By AVA TURNQUEST
Tribune Chief Reporter
PRIME Minister Perry Christie yesterday declared that his nomination for Centreville marked his final bid for the constituency amidst attacks from opposition candidates, who railed against his record as the area’s representative for the past four decades.
Pointing to today’s soft launch of the Baha Mar resort, Mr Christie said he was satisfied that his administration’s plan was working despite naysayers and added that it was important to note his admission that there was still “lots to do.”
He told reporters at Centreville Primary School that it was “amazing” to see the extent to which opposition groups are begging for support in contrast to the “natural flow and commitment” of people to the Progressive Liberal Party.
“Tomorrow (Friday) I will stand and herald the opening of Baha Mar and whatever is said, by whomsoever, the fact of the
matter is thousands of Bahamians have a new opportunity for sustainable jobs with a world-leading tourist company that is the developer, and will be the operator with Hyatt.
“And so whatever one wants to say I am so satisfied that in the five years we have had, we have acquitted ourselves and we have admitted that there is still lots to do. And that is the most important point, wherever I go I concede that listen we could only do so much in the five years.
“Yes there is much more to be done,” he said, “yes there are people who are hurting, yes there are people who are unemployed, but we have a plan and the plan is working and the plan will continue to work.”
Nominations moved smoothly at Centreville Primary with the Free National Movement’s candidate, Reece Chipman, being the first to declare his assets and pay the $400 fee.
Flanked by dozens of supporters, Mr Chipman said his candidacy was not a fight with Mr Christie, but against a dysfunctional system in a bid to bring empowerment and esteem to the community.
He insisted that the incumbent was “finished,” and that residents were ready for change after 40 years of no advancement.
“This is about moving forward and making it better for our children,” Mr Chipman told reporters.
He continued: “This is about community relationships and making sure that we as Bahamians are able to bring forward better air quality, better water quality, for our children so that we could maximise our potential in a country that belongs to us.”
“It’s the people’s time. They’re going to the booth to vote for themselves and when they look on that ballot box and they don’t see themselves they will pick the next best thing for them, and that’s Reece Chipman.”
He added: “We want people that believe in themselves. I’m bringing back empowerment into our community, to Centreville. We want our people to be believers in themselves and this country. Christie has been here for 40 years. We have lost two generations to a system that he himself was responsible for. He needs to go, bye bye Mr Christie.”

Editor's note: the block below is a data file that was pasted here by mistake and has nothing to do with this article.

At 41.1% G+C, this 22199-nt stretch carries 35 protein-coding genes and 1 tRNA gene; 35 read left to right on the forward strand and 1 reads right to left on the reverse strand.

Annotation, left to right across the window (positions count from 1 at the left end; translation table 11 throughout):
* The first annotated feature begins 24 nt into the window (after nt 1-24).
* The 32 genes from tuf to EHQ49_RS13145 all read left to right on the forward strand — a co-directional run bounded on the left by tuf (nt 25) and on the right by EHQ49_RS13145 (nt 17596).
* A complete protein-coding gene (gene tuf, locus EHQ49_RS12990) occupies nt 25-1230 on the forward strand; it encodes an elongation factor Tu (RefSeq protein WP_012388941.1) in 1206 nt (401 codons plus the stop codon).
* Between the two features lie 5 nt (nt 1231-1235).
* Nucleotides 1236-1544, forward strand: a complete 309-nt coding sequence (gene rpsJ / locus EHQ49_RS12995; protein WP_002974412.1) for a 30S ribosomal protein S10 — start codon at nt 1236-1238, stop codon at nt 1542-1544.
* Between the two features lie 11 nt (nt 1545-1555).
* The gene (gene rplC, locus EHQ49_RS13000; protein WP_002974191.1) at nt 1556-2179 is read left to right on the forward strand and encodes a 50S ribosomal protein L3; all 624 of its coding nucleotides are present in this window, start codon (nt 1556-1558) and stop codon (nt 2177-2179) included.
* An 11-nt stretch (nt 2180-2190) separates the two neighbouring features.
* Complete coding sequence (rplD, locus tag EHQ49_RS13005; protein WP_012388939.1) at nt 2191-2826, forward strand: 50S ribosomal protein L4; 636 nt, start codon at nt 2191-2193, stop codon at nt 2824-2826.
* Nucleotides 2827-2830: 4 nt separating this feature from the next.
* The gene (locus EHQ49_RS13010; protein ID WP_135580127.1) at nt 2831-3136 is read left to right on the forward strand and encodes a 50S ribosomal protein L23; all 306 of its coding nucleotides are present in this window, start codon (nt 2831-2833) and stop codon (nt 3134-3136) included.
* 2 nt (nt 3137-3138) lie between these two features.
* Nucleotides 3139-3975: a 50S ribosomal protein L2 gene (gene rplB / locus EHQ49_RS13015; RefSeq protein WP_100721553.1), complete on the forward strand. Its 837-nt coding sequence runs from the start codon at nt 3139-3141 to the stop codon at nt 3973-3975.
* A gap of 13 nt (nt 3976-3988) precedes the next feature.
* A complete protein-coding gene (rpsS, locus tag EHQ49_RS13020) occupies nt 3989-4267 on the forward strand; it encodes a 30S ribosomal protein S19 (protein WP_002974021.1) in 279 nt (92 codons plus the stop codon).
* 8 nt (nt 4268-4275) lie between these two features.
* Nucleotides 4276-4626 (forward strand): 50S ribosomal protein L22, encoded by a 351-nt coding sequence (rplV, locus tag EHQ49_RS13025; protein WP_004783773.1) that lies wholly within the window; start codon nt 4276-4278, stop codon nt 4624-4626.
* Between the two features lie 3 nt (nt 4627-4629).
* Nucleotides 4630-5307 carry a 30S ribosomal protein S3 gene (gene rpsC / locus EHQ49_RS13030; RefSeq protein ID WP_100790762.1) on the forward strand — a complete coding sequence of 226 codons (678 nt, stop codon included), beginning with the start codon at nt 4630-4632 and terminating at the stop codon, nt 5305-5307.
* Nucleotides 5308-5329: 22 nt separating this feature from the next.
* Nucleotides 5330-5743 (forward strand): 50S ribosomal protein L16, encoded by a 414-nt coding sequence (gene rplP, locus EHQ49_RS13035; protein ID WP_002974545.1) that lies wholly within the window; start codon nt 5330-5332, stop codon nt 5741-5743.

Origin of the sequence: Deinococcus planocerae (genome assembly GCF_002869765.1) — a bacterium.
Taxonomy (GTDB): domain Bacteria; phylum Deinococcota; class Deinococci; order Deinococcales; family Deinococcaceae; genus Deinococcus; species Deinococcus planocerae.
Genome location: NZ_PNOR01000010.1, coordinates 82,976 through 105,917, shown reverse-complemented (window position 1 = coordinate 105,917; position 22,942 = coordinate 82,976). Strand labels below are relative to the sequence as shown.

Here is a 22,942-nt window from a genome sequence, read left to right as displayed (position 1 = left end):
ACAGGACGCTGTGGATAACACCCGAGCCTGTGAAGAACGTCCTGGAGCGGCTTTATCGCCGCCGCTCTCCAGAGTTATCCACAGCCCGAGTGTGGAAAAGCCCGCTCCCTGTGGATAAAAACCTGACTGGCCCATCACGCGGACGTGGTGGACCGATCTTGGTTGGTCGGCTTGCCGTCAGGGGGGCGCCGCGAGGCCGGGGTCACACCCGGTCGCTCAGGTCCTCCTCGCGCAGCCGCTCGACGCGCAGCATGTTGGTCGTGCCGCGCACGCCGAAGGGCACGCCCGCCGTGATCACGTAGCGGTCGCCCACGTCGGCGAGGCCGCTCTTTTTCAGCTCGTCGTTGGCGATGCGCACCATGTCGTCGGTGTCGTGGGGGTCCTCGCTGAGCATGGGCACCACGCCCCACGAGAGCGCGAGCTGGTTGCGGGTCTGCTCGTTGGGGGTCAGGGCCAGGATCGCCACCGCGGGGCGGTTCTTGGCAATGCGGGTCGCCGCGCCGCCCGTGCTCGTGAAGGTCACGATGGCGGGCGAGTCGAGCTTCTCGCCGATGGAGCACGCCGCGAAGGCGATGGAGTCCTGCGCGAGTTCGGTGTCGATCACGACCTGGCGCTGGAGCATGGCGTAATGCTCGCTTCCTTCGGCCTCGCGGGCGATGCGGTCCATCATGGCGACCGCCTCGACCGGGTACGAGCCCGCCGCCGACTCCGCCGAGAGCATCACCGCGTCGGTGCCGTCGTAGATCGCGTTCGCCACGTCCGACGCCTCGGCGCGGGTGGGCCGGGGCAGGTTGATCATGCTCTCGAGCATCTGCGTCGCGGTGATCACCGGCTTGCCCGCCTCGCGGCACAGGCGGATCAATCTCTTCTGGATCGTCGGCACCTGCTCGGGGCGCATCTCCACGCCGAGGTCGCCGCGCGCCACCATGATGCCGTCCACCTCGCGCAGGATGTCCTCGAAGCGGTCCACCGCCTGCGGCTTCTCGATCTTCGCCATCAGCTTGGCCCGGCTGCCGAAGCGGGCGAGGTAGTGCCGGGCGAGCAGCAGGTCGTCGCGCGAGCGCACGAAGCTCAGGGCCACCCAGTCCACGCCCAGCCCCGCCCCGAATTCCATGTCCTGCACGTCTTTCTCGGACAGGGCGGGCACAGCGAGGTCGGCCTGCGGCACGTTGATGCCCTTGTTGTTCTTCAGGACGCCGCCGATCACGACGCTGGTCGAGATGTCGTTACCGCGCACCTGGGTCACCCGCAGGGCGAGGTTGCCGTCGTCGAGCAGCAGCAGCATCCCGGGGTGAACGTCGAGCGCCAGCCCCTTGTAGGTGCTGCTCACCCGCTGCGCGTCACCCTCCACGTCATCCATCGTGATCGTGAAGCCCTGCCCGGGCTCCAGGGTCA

While Mr Chipman was vehement about the need to unseat Mr Christie, his grandfather, renowned cultural icon and legendary drummer John “Chippie” Chipman, stood proudly in support of his opponent.
Mr Chipman was honoured by the Christie administration in 2014 when they renamed the street where he lived after him.
To this, Mr Christie said: “His grandson is a candidate against me and do you see what he has done today, it is an extraordinary statement of support for my candidacy, for my legacy really, to have such support and such strong expression from this man John Chipman.”
For his part, Mr Christie told reporters that the day was an historic one, reflecting on his “wonderful time” and the extraordinary support he has received over the years; a phenomenon he forecast would secure his victory at the polls on May 10.
“Today is a very historic day in that this would be the final time that I nominate for the Centreville constituency,” he said.
His admission was met with a playful retort of “hallelujah” from his wife Bernadette, who feigned relief over the prospect.
“I’ve had I think by any accounts a wonderful, wonderful time as the representative,” Mr Christie continued, “I’ve had extraordinary support from the people of Centreville, notwithstanding the various changes that took place in the constituency.
Mr Christie said: “Today I’m really expressing my gratitude to the people because I expect that they will continue with my representation.”
The incumbent MP said he was “particularly gratified” by the outpouring of support for his party throughout the country, recalling the party’s rally in North Andros on Wednesday night.
The Centreville seat will be well contested as representatives from six parties and one independent were nominated.
Other candidates nominated yesterday include: Celi Moss, Democratic National Alliance; Bishop James Darling, Bahamas Constitution Party; Frederick Sawyer, God’s People Party; Lorraine Arthur, Bahamas National Coalition Party; and Independent candidate, preacher Harold K Ward.
Mr Sawyer lamented that persons were on the PLP’s motorcade “carrying on bad” despite the degradation of the area over the course of Mr Christie’s tenure.
He attributed the support to free liquor and paraphernalia, and insisted that God was going to make a change.
Mr Moss, the DNA’s candidate said: “If you can’t fix one constituency, how can you run a country?
“Just look at it, people are using outside toilets around here.
“Shame on Mr Christie. Bridge of the future, I think not. No matter how much you dye your hair, Mr Christie.”